"California’s public higher education system is, in other words, dying a slow death. The promise of a cheap, quality education is slipping away for the working and middle classes, for immigrants, for the very people whom the University of California’s creators held in mind when they began their grand experiment 144 years ago. And don’t think the slow rot of public education is unique to California: that state’s woes are the nation’s".

The villains according to Kroll are Californian taxpayers who refuse to accept adding to a tax burden that is the among the highest in the world. 
It is surprising that the death throes of higher education in California have gone unnoticed by the well known international rankers.
It is also surprising that public and private universities that are still highly productive and by international standards still lavishly funded exist in the same state as secondary and elementary schools that are close to being the worse in the nation in terms of student performance. The relative and absolute decline in educational achievement is matched by a similar decline in the overall economic performance of the state.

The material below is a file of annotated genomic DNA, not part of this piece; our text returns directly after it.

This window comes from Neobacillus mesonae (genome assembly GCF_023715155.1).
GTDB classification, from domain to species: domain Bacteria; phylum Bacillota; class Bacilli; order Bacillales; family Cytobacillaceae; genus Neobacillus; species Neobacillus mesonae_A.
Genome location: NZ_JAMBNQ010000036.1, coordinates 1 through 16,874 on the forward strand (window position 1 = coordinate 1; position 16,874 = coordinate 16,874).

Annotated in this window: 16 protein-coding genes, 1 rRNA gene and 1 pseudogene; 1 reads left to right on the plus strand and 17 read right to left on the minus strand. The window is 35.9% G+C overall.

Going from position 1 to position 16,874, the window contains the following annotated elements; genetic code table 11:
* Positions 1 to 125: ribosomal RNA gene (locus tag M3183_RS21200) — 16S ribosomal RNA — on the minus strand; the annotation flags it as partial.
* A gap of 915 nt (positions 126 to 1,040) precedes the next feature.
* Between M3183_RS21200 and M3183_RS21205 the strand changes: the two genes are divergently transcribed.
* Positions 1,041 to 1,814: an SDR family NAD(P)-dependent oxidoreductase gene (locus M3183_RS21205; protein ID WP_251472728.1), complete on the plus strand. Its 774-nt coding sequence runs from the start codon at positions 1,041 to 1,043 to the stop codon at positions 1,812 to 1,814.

It may be just a matter of time and in the coming decades Californian universities will follow primary and secondary education into irreversible decline.

 

 

 
Preserving data

Times Higher and QS have both renovated their ranking pages recently and both seem to have removed access to some data from previous years. THE used to provide links to the Times Higher Education (Supplement) - Quacquarelli Symonds rankings of 2004-2010 but apparently not any more. QS do not seem to give access to these rankings before 2007. In both cases, I will update if it turns out that there is a way to get to these rankings.


There is, however,  a site which has the rankings for the top 200 of the THES - QS Rankings of 2004-2007.

Thursday, March 07, 2013

The THE Reputation Rankings

Times Higher Education have published their reputation rankings based on data collected from the World University Rankings of 2012.

They are not very interesting. Which is exactly what they should be. When rankings show massive changes from one year to another a certain amount of scepticism is required.

The same six, Harvard, MIT, Stanford, Berkeley, Oxford and Cambridge are well ahead of everybody else as they were in 2012 and in 2011.

Taking a quick look at the top fifty, there is little movement between 2011 and 2013. Four universities for the US, Japan, Netherlands and Germany have dropped out. In their place there is one more from Korea and from the the UK and two more from Australia.

I was under the impression that Australian universities were facing savage cuts in research funding and were going to be deserted by international students and researchers..